During the workday, you are probably too busy to think about your teeth. However, the oral bacteria that cause cavities are multiplying all the time, even while you work on an important presentation or collaborate with co-workers on an exciting new project. To prevent your career wreaking havoc on your teeth, turn these workday tooth care tips into daily habits.
Sipping sugary drinks while you work feeds the bacteria that cause cavities. Switching from regular to diet soda helps a little, but even diet sodas contain acids that soften tooth enamel. Other favorite office drinks, such as coffee and black tea, contain tannins that stain teeth. The best beverage for your teeth is water. Keep a bottle of it on your desk so you can stay well hydrated throughout the day.
Pack a Healthy Lunch
Some foods are worse for your teeth than others. Sugary snacks, like chocolate or candy, feed bacteria and encourage them to multiply. Swap these snacks for healthier options, like fruit, carrot sticks, plain yogurt, hummus or nuts.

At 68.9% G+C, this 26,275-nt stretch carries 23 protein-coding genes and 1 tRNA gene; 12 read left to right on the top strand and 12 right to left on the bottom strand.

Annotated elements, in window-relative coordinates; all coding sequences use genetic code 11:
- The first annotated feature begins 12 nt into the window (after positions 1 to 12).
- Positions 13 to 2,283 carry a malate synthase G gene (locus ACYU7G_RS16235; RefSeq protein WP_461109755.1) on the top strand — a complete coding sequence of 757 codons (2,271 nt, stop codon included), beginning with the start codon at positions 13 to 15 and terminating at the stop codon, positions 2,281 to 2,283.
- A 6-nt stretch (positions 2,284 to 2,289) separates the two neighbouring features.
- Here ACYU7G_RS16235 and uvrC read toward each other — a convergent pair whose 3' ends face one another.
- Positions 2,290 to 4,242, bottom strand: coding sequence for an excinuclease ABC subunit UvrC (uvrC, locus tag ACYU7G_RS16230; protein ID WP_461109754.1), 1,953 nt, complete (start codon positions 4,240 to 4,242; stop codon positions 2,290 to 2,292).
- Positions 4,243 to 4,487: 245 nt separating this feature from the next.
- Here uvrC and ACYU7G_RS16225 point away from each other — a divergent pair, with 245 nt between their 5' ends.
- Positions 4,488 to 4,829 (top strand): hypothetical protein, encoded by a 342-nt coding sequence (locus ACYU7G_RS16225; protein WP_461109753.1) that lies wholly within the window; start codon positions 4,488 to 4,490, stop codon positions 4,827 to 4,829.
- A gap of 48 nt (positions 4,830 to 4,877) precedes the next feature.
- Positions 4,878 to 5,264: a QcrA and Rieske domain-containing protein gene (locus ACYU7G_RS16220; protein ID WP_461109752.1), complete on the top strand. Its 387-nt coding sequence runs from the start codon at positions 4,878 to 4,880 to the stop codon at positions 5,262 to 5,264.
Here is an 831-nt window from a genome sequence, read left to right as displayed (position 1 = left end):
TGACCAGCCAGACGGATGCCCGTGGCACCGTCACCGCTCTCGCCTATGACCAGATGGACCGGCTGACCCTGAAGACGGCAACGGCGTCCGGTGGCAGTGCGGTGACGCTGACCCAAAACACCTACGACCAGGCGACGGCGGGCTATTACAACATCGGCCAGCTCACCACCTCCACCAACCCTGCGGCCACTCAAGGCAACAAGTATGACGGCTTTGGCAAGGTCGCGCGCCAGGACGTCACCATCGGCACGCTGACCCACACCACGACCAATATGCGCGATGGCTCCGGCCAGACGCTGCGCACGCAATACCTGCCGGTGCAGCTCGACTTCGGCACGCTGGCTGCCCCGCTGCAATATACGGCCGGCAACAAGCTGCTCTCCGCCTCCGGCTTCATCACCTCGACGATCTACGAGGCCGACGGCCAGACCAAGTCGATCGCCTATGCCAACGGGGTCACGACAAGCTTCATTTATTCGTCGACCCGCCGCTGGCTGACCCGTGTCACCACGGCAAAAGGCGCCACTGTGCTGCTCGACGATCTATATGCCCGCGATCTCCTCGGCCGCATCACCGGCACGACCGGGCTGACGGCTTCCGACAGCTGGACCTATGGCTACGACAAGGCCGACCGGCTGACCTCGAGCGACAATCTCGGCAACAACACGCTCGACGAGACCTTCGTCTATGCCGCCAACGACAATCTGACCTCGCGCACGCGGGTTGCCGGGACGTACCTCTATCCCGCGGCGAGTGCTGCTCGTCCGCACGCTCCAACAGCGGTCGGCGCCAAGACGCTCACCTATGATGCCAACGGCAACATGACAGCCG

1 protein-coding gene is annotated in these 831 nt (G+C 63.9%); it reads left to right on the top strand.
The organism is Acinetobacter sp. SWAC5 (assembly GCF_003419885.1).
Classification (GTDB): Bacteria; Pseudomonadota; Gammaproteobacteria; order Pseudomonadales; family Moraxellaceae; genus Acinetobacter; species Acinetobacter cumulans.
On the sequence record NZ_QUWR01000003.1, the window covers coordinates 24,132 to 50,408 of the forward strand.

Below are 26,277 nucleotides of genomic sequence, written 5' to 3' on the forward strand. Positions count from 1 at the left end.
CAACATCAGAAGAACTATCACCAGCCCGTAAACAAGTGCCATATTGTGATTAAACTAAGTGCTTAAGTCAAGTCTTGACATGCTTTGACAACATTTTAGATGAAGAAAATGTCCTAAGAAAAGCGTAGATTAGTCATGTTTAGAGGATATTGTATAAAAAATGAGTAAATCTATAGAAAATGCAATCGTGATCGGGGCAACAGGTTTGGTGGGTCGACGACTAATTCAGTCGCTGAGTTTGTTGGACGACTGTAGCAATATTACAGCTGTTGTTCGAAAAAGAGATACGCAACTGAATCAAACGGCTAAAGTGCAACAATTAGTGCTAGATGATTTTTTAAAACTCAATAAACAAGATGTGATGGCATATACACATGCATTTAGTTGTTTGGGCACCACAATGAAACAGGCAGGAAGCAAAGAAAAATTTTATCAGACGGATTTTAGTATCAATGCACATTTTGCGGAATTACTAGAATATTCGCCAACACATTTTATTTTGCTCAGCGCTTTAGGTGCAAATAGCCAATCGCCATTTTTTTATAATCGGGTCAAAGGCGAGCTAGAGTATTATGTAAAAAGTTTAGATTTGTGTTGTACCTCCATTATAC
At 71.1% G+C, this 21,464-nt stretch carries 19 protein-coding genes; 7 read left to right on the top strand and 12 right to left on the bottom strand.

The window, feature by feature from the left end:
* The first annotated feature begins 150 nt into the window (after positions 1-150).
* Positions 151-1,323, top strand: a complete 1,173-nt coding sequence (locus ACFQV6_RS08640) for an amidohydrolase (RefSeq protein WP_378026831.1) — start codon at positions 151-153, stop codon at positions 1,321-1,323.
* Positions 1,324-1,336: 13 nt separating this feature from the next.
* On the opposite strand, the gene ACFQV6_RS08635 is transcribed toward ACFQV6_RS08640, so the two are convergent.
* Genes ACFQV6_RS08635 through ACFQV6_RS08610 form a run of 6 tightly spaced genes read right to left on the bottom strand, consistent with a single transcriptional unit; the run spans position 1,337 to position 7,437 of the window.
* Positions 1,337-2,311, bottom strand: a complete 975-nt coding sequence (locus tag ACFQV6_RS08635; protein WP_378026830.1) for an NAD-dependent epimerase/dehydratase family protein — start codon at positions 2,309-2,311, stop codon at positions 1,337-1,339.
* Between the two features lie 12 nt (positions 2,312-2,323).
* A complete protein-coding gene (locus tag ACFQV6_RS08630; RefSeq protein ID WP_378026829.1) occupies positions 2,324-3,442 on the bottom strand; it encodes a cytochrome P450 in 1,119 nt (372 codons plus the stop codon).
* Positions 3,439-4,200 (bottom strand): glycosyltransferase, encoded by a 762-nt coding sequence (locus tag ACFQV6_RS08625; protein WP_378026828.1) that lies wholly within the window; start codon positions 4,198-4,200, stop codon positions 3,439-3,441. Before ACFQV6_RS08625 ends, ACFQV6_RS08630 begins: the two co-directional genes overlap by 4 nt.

Don’t Forget Your Toothbrush…
Cleaning your teeth after lunch helps to remove traces of food and bacteria, so it pays to keep a toothbrush in your desk drawer. However, it’s a good idea to wait 20–30 minutes after finishing your lunch before you brush. This is because acids in certain foods, such as citrus fruits, soften tooth enamel, allowing your toothbrush to wear away this protective surface layer of your teeth.
…Or Your Mouthwash and Floss
Brushing your teeth is a great start, but if you really want to feel fresh at work, you should consider flossing as well. Flossing removes plaque and food particles from the tiny gaps between your teeth, which the brush head is too big to fit into. Finish your after-lunch oral care routine by swishing mouthwash around your mouth to freshen breath and wash away any last traces of plaque.
When You Can’t Clean, Chew Gum
Left your toothbrush at home today? Don’t panic. Simply chewing on a piece of sugar-free gum can help to neutralize harmful acids and therefore protect your teeth. Keep gum in your pocket or on your desk so it’s always available when you need it.